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Jan H
05-29-2008, 01:42 PM
A wise man once said:
"so if you can't go home, and build a cold electricity circuit from old nylon records, aluminum foil, paperclips and magnets. IT'S NOT MY FAULT."
:notworthy:

Okay so Peters lecture on EV gray and Tesla inspired me to go playing around with some high voltage stuff. I did not really follow the actual diagram by John Bedini because of lack of time and resources.
I don't have a motor
I don't have the high voltage end chopped, instead i do it on the primary of the flyback transformer.
I don't have capacitors that last more than 1 second.

But still the result is pretty cool, I can run a little neon bulb on the charge receiving grid.

Rough circuit:
http://australie.dezeserver.nl/simplified circuit.GIF
And the movie:
YouTube - EV gray tube test 1 (http://www.youtube.com/watch?v=bGq_iJucORY)

Problems:
If I attach a high current source (like a battery) the sparks will be much more powerful, but the mosfet seems to be unable to handle this, even with the heatsink it rapidly heats up.

I still don't understand the Diode that is in the original drawing, I'm talking about the one attached between the high voltage cathode and the battery. It seems to be blocking the high voltage from going to the battery. Can someone please explain?

I still want to add changes and gradually move to the original circuit. I take it step by step.

note: Don't pay attention to my messy and dangerous work environment. I have a very ad hoc way of working. Do not attempt to copy :D

Edit: added another video, cut the ground wire off, neon still burns dimly.... when I touch it it lights up :P
YouTube - EV gray tube test 2 (http://www.youtube.com/watch?v=YfeniUuOUHk)

enjoy!

Dingus
05-29-2008, 09:34 PM
I've got a stupid question about cold electricity.

The one think I keep thinking about cold electricity is that it sounds like it means that the electricity doesn't create any heat when passing through a wire. Does it?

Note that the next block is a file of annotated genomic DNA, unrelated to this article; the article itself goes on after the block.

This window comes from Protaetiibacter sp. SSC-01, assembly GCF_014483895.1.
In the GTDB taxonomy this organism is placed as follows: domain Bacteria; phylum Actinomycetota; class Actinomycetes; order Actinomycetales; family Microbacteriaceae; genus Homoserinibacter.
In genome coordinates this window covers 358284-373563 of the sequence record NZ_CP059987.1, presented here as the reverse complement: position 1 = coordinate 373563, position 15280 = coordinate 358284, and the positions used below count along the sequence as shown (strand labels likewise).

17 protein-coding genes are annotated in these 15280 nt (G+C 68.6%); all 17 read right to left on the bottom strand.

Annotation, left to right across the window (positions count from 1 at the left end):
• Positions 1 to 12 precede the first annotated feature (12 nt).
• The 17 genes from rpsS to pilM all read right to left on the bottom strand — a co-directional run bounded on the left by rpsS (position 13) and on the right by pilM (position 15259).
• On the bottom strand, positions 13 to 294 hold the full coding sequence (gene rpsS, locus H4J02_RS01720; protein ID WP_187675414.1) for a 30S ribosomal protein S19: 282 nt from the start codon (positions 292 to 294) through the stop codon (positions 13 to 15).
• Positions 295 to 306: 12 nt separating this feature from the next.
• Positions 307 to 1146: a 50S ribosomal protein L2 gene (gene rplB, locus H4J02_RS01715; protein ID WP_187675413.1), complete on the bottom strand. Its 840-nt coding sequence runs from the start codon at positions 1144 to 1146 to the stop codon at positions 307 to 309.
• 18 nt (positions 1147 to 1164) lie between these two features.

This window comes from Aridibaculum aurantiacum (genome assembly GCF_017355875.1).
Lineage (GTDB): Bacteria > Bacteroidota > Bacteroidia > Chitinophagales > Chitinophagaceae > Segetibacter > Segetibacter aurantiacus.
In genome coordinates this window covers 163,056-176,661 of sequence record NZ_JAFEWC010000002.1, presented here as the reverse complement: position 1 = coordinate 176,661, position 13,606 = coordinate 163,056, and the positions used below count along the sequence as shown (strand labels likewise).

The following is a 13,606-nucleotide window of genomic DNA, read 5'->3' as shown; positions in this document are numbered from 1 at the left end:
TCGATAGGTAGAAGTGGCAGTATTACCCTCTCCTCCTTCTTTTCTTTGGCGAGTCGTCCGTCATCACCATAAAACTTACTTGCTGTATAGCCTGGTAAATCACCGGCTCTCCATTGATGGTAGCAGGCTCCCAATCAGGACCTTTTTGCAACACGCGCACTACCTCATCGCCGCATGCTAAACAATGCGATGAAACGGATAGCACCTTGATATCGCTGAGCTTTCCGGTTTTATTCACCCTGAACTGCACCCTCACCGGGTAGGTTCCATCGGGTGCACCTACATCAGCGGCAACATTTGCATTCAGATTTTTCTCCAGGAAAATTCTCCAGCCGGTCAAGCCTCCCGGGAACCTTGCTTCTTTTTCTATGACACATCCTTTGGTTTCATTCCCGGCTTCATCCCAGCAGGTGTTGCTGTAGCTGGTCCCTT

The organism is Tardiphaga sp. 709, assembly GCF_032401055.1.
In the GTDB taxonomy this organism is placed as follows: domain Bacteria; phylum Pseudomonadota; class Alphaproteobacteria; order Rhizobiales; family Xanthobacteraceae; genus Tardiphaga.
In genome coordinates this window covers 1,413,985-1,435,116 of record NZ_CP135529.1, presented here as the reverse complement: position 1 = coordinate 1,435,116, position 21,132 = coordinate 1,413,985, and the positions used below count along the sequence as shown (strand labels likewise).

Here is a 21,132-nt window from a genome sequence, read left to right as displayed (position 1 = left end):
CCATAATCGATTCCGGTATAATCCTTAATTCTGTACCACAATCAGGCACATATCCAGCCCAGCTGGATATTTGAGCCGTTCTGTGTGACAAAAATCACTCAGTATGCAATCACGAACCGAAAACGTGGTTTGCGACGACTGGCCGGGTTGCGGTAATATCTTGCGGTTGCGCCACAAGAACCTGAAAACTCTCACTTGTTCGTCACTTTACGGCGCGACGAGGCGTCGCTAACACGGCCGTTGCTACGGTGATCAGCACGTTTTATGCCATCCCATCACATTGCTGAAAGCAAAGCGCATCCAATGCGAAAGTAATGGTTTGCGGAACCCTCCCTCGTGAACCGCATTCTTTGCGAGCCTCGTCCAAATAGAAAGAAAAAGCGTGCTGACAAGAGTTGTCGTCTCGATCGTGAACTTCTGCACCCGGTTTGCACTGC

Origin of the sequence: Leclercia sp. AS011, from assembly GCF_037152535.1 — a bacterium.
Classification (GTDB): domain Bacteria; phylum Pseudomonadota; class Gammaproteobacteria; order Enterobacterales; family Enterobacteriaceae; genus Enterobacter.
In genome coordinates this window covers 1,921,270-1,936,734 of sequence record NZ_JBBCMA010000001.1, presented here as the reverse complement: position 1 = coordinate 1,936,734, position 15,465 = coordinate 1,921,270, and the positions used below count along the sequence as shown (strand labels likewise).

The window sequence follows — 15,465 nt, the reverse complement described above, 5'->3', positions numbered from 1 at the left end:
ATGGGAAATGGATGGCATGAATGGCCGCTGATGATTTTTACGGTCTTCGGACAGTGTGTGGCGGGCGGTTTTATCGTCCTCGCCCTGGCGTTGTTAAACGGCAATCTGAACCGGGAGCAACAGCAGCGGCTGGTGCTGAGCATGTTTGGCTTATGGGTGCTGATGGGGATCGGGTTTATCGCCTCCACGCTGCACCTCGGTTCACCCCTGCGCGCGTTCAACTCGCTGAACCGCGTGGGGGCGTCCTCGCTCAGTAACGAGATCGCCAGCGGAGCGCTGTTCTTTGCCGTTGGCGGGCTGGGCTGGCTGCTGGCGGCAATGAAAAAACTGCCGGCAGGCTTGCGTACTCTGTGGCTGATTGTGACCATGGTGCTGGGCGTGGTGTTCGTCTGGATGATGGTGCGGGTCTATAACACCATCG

Edit: also, could you please put up more detailed instruction on how you made it?

**~Imhotep~**
05-29-2008, 09:55 PM
I've got a stupid question about cold electricity.

The one think I keep thinking about cold electricity is that it sounds like it means that the electricity doesn't create any heat when passing through a wire. Does it?

Edit: also, could you please put up more detailed instruction on how you made it?

no question is stupid only the questions not asked are stupid Dr lindemann has said
i will share my thought
higher voltage and less current = less heat
more current= more heat
i am doing similar experiment with total mechanical osc. circuit works great
you must limit current or you get runaway current
lm317 adj reg on source could be your answer :cheers:
happy experimenting
this is my observation only
hope it helps

Dingus
05-29-2008, 10:20 PM
I know that using regular electricity more current means more heat, but from some of the things i've read, it seems to imply cold electricity doesn't generate heat that it should. thus making it "cold"


Edwin V. Gray - Man Creates Engine That Consumes No Fuel (http://www.waterfuelcarengine.com/edwin-gray-man-creates-engine-that-consumes-no-fuel.html)

"Under normal circumstances, that battery wont last more than 30 minutes. Add to this, the magnets would be ridiculously hot due to the current serge through them. As Gray activated his circuit, he connected the battery to the capacitor network and the voltage reading was steadily increasing till it reached 3 kilovolts, only then he closed the circuit connecting the magnets, a loud pop was heard while the top magnet was flung a couple of feet up an then caught by Hackenberger and strangely it wasnt even near hot! "